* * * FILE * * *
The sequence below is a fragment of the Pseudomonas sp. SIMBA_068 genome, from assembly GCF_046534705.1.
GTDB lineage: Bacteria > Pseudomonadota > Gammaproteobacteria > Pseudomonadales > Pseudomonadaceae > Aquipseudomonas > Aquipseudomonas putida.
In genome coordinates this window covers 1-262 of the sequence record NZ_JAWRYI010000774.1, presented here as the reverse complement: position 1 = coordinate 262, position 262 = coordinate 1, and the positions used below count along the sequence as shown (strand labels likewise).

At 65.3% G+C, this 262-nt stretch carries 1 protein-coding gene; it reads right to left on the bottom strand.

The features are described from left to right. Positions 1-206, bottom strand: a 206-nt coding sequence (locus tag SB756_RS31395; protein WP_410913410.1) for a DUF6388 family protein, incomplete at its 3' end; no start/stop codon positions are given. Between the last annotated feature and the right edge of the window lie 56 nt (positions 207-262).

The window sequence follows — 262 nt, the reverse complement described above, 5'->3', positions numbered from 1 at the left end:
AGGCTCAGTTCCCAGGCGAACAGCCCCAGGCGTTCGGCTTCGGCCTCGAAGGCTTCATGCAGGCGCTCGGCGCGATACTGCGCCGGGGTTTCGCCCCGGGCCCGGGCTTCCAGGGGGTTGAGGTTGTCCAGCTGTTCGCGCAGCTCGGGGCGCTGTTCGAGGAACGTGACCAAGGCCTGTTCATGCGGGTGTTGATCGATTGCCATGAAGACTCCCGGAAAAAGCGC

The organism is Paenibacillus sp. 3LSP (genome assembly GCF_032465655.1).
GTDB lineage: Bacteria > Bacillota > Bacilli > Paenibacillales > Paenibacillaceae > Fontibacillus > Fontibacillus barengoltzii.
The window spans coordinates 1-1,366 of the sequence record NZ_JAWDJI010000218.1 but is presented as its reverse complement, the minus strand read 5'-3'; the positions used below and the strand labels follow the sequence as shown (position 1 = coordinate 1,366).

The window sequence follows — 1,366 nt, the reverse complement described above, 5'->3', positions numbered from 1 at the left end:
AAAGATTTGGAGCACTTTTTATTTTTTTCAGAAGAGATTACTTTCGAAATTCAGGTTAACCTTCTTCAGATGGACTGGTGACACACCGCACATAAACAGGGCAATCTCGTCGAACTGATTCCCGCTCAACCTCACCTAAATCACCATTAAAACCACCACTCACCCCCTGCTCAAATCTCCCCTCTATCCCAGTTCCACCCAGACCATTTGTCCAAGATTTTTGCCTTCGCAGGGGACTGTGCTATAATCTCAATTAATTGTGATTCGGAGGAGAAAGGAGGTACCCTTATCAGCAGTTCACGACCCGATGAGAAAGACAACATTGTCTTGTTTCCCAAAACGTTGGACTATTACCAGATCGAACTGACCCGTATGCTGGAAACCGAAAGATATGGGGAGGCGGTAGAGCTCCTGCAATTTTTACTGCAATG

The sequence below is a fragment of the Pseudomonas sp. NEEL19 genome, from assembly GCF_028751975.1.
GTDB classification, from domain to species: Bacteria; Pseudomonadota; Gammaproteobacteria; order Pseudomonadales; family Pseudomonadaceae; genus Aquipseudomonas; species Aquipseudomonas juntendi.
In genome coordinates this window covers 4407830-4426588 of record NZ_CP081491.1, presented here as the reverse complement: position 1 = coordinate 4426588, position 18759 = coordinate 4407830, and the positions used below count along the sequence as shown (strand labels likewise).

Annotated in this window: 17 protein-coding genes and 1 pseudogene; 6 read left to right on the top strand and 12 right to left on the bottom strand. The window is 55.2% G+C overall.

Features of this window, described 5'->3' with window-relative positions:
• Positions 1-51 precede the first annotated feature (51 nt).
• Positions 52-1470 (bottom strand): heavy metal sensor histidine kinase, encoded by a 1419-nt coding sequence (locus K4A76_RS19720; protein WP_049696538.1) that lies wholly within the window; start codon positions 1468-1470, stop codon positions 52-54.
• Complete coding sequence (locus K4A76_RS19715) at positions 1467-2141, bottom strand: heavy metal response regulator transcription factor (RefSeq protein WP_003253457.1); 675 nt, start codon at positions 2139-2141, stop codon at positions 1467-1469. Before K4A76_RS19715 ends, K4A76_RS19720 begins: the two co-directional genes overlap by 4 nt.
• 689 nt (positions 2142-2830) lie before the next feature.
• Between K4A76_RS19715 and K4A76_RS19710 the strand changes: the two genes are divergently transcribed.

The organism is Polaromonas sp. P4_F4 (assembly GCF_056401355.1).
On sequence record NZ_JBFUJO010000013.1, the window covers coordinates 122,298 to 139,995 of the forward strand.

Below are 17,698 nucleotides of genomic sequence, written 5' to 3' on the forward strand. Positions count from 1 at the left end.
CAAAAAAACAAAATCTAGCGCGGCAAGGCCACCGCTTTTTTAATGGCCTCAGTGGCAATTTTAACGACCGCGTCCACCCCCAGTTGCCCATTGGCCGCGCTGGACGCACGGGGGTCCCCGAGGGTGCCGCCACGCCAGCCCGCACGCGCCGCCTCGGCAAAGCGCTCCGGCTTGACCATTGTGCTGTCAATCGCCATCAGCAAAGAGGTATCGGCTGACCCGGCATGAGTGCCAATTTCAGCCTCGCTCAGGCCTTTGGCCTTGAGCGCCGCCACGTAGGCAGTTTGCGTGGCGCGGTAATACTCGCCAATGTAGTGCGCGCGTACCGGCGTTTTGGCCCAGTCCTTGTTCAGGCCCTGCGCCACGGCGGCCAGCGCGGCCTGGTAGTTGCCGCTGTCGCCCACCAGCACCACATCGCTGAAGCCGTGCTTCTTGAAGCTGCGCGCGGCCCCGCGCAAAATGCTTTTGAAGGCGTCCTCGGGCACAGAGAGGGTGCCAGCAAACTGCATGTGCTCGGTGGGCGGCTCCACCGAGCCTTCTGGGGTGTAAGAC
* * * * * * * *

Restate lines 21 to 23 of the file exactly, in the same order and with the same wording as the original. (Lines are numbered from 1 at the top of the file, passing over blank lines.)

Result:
• 689 nt (positions 2142-2830) lie before the next feature.
• Between K4A76_RS19715 and K4A76_RS19710 the strand changes: the two genes are divergently transcribed.

The organism is Polaromonas sp. P4_F4 (assembly GCF_056401355.1).